However, choosing consolidation limits your loan repayment strategies, such as aggressively paying private loans while keeping federal loans in forbearance, or repaying higher-interest loans first, Miller says.
“Consolidation is one of your aces in the hole, so don’t use it too soon” he says. “Once you consolidate, you can’t play around and manipulate loans as much.”
As well, if you think you may qualify for a forgiveness program, you may want to wait. “If you feel you may qualify for public student loan forgiveness, and you have already been working for a public-service-qualifying employer, consolidating may eliminate years of eligibility already established, depending on which loan types were already benefiting from the program,” Miller says.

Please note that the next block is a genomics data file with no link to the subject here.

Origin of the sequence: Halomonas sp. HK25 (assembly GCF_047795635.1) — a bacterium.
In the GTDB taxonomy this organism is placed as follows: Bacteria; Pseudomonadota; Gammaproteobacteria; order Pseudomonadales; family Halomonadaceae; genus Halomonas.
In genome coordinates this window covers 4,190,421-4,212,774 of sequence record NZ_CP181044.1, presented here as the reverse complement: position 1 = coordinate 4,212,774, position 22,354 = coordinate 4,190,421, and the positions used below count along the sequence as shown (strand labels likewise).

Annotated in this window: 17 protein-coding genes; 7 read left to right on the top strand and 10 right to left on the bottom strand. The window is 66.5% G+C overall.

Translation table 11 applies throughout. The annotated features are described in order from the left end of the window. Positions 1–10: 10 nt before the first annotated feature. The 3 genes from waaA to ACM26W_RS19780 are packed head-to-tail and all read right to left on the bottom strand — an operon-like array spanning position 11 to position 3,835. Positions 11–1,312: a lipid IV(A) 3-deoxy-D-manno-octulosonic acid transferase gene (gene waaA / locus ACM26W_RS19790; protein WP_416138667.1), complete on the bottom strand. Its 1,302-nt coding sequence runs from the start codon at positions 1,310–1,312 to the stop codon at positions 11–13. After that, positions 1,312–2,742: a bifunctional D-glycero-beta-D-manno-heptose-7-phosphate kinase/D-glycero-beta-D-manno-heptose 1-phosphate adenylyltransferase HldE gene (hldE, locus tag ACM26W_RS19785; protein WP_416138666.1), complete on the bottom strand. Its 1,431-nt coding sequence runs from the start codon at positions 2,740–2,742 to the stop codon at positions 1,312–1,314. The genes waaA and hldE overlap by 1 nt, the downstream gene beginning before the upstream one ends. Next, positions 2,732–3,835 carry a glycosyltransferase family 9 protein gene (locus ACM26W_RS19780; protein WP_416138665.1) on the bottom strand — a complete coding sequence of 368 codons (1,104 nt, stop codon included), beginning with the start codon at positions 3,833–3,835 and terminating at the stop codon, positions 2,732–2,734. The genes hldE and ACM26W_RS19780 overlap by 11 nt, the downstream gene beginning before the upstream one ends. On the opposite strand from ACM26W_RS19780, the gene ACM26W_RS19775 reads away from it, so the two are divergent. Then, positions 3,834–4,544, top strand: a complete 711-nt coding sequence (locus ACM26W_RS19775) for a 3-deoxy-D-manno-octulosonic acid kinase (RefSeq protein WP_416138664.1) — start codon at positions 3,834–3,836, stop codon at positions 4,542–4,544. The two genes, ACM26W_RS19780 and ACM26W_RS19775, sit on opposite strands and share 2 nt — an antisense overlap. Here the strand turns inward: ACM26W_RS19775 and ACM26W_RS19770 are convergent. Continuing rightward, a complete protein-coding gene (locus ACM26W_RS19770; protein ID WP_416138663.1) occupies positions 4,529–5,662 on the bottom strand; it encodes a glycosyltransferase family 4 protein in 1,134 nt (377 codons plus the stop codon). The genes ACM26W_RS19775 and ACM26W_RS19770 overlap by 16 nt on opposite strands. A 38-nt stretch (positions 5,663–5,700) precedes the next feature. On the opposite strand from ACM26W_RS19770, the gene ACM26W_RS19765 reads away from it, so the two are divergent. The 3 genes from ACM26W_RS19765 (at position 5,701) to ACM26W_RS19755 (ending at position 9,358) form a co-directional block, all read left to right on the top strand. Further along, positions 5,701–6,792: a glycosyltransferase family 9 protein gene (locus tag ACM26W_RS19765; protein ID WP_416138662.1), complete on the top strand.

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Do focus on paying off debt
Once you land that first post-college job, don’t start blowing cash on cars and condos.
“Start repayment immediately upon graduation and throw all your extra income toward paying off that debt,” debt blogger Brown says.
“It can be very tempting to look at your new salary as a windfall and start to increase your lifestyle,” she says. “However, if you keep living like a poor college student for just a couple more years, you’ll be financially free really fast.”
At first, Brown and her husband committed to an extra automatic payment of $39 per month, making additional payments at the end of each month when they were able.
“We were really surprised that once we made a plan to pay off our debt, it went much faster than we could have imagined,” she says.